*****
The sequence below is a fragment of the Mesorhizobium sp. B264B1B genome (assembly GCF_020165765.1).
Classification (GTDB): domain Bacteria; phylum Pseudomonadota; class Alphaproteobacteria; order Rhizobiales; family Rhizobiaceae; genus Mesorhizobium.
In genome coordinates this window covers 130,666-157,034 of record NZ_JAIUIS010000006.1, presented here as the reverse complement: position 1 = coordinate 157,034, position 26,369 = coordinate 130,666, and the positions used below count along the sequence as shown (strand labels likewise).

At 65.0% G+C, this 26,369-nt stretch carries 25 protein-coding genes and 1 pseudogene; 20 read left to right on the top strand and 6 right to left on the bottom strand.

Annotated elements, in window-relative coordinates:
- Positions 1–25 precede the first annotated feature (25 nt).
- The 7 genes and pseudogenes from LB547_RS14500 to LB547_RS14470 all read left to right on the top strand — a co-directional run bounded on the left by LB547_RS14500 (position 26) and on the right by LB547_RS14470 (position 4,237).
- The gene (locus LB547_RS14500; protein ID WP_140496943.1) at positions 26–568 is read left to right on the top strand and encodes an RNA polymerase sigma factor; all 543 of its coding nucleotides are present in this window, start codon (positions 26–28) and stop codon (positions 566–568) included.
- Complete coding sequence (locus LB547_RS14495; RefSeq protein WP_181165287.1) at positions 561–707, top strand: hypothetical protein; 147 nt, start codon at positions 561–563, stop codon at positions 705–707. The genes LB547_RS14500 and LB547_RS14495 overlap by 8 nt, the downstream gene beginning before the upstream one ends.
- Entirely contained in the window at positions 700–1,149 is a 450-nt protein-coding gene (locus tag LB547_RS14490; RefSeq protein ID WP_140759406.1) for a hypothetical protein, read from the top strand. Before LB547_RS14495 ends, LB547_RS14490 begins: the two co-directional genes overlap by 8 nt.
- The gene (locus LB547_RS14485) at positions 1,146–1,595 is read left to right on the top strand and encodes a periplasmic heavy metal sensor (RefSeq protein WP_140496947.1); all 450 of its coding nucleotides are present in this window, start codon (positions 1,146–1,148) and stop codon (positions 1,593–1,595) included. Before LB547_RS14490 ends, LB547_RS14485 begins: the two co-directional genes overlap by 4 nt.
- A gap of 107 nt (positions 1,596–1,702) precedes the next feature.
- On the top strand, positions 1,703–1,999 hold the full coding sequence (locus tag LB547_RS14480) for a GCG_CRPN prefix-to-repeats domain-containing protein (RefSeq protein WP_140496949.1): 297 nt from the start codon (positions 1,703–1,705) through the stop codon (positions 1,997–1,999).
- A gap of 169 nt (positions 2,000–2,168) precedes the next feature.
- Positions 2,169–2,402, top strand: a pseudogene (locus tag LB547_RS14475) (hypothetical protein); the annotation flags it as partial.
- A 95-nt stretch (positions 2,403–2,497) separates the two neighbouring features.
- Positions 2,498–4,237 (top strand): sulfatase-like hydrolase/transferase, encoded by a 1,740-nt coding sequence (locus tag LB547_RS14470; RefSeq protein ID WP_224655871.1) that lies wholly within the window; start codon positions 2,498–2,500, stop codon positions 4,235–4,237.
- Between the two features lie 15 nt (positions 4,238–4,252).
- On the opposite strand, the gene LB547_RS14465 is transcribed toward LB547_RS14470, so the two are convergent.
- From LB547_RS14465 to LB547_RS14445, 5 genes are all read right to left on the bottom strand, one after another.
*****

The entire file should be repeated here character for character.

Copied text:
The sequence below is a fragment of the Mesorhizobium sp. B264B1B genome (assembly GCF_020165765.1).
Classification (GTDB): domain Bacteria; phylum Pseudomonadota; class Alphaproteobacteria; order Rhizobiales; family Rhizobiaceae; genus Mesorhizobium.
In genome coordinates this window covers 130,666-157,034 of record NZ_JAIUIS010000006.1, presented here as the reverse complement: position 1 = coordinate 157,034, position 26,369 = coordinate 130,666, and the positions used below count along the sequence as shown (strand labels likewise).

At 65.0% G+C, this 26,369-nt stretch carries 25 protein-coding genes and 1 pseudogene; 20 read left to right on the top strand and 6 right to left on the bottom strand.

Annotated elements, in window-relative coordinates:
- Positions 1–25 precede the first annotated feature (25 nt).
- The 7 genes and pseudogenes from LB547_RS14500 to LB547_RS14470 all read left to right on the top strand — a co-directional run bounded on the left by LB547_RS14500 (position 26) and on the right by LB547_RS14470 (position 4,237).
- The gene (locus LB547_RS14500; protein ID WP_140496943.1) at positions 26–568 is read left to right on the top strand and encodes an RNA polymerase sigma factor; all 543 of its coding nucleotides are present in this window, start codon (positions 26–28) and stop codon (positions 566–568) included.
- Complete coding sequence (locus LB547_RS14495; RefSeq protein WP_181165287.1) at positions 561–707, top strand: hypothetical protein; 147 nt, start codon at positions 561–563, stop codon at positions 705–707. The genes LB547_RS14500 and LB547_RS14495 overlap by 8 nt, the downstream gene beginning before the upstream one ends.
- Entirely contained in the window at positions 700–1,149 is a 450-nt protein-coding gene (locus tag LB547_RS14490; RefSeq protein ID WP_140759406.1) for a hypothetical protein, read from the top strand. Before LB547_RS14495 ends, LB547_RS14490 begins: the two co-directional genes overlap by 8 nt.
- The gene (locus LB547_RS14485) at positions 1,146–1,595 is read left to right on the top strand and encodes a periplasmic heavy metal sensor (RefSeq protein WP_140496947.1); all 450 of its coding nucleotides are present in this window, start codon (positions 1,146–1,148) and stop codon (positions 1,593–1,595) included. Before LB547_RS14490 ends, LB547_RS14485 begins: the two co-directional genes overlap by 4 nt.
- A gap of 107 nt (positions 1,596–1,702) precedes the next feature.
- On the top strand, positions 1,703–1,999 hold the full coding sequence (locus tag LB547_RS14480) for a GCG_CRPN prefix-to-repeats domain-containing protein (RefSeq protein WP_140496949.1): 297 nt from the start codon (positions 1,703–1,705) through the stop codon (positions 1,997–1,999).
- A gap of 169 nt (positions 2,000–2,168) precedes the next feature.
- Positions 2,169–2,402, top strand: a pseudogene (locus tag LB547_RS14475) (hypothetical protein); the annotation flags it as partial.
- A 95-nt stretch (positions 2,403–2,497) separates the two neighbouring features.
- Positions 2,498–4,237 (top strand): sulfatase-like hydrolase/transferase, encoded by a 1,740-nt coding sequence (locus tag LB547_RS14470; RefSeq protein ID WP_224655871.1) that lies wholly within the window; start codon positions 2,498–2,500, stop codon positions 4,235–4,237.
- Between the two features lie 15 nt (positions 4,238–4,252).
- On the opposite strand, the gene LB547_RS14465 is transcribed toward LB547_RS14470, so the two are convergent.
- From LB547_RS14465 to LB547_RS14445, 5 genes are all read right to left on the bottom strand, one after another.